Can Hookworms Hold The Key To Future Asthma Treatments?
According to the Centers For Disease Control and Prevention (CDC), over 20 million people in the United States have asthma. For most people, asthma is kept in check through the use of maintenance medications and rescue medications. Unfortunately, up to half of asthma patients may not respond to the standard treatment regimen—leading researchers to seek out new ways to treat the disease.
Successful models using worm protein have been shown to reduce inflammation in diseases such as inflammatory bowel disease (IBD), multiple sclerosis (MS), and arthritis. Researchers have sought to apply those findings to other inflammatory diseases, such as asthma. Like IBD, MS, and arthritis, asthma involves the deregulation of the immune system, which can lead to inflammation.
A recent study, “Hookworm recombinant protein promotes regulatory T cell responses that suppress experimental asthma,” published in Science Translational Medicine, may provide hope for new treatments for asthma. Parasitic worms regulate their human host's immune response in order to live. Harnessing that ability is how the study’s researchers proposed to regulate asthmatic patients’ inflammatory response.
In the study, researchers tested the AIP-2 protein, found in the hookworm’s spit, on mouse models of asthma. The mice were administered the protein (nasally and by injection) and then were exposed to an allergen shown to trigger their inflammation and asthma. What researchers found was amazing — the AIP-2 reduced the action of several inflammatory cells, including dendritic cells** and T cells, along with a reduction in measurable asthma symptoms**.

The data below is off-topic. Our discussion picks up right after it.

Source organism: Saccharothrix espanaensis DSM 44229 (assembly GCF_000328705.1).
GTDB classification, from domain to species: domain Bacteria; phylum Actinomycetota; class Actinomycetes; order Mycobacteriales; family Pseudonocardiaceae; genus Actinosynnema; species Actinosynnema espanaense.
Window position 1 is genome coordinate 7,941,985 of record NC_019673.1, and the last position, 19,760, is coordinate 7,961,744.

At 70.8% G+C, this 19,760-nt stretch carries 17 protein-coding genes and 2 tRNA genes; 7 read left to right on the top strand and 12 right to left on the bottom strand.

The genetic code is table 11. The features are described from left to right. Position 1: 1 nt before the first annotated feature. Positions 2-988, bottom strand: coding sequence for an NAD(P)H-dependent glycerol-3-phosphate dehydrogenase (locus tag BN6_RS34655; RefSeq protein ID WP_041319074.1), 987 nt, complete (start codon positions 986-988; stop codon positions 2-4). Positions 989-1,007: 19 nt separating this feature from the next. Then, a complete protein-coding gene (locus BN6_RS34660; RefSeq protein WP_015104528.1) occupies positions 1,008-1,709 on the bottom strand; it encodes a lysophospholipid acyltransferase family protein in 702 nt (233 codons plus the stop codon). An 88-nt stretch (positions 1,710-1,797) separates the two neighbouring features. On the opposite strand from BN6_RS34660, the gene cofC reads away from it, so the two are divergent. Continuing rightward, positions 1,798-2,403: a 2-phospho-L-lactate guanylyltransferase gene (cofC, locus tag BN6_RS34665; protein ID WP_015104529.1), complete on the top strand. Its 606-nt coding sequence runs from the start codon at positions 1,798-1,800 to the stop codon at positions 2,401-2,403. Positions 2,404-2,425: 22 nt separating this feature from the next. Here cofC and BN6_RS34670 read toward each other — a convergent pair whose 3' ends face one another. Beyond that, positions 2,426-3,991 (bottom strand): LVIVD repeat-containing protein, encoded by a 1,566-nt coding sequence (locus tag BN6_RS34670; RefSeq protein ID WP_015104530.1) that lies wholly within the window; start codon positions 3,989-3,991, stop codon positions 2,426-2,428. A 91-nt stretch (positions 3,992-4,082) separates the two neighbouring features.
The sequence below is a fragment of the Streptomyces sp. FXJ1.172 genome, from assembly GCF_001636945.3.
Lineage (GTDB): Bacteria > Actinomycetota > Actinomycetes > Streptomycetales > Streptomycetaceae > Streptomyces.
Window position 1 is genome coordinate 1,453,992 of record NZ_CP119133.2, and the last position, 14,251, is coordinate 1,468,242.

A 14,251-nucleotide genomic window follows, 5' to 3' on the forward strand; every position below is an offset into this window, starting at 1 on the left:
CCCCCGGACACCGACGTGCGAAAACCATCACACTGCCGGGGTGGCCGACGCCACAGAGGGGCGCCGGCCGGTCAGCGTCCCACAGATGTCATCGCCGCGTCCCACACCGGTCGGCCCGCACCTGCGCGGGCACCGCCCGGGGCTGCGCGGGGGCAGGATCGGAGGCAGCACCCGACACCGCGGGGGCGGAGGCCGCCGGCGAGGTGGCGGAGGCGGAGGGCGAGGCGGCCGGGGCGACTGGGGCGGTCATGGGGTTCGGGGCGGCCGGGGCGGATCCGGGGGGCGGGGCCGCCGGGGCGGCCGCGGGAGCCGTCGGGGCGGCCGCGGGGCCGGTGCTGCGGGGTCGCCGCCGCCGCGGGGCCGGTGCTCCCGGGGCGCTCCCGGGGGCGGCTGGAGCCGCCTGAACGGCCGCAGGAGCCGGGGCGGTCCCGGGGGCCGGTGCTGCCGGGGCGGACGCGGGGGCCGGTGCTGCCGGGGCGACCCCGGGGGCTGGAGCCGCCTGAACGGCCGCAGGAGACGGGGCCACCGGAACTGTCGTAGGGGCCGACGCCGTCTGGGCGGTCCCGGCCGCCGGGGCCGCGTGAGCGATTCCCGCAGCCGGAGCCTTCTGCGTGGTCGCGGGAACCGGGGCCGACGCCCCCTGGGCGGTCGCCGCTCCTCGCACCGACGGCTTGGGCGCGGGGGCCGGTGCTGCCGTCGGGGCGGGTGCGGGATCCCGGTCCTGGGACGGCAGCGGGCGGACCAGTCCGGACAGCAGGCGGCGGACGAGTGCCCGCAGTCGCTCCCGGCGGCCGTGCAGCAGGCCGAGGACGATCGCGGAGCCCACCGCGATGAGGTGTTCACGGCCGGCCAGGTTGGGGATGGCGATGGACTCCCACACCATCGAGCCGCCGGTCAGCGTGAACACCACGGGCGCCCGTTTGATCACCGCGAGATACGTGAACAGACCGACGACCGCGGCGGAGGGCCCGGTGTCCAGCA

What this means for future asthma treatments is beyond exciting. Because researchers used only the protein produced by the hookworm, patients would not have to be infested with the worm in order to see results. AIP-2 was also able to be recombined, which allows for the potential production of a pill for use in asthma patients. While additional research and human trials are still needed, this may be a huge step toward treating asthma at the immune-response level — preventing attacks from ever occurring.
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Jennifer has a bachelor's degree in dietetics as well as graduate work in public health and nutrition.She has worked with families dealing with digestive disease, asthma and food allergies for the past 12 years.Jennifer also serves the Board of Directors for Pediatric Adolescent Gastroesophageal Reflux Association (PAGER).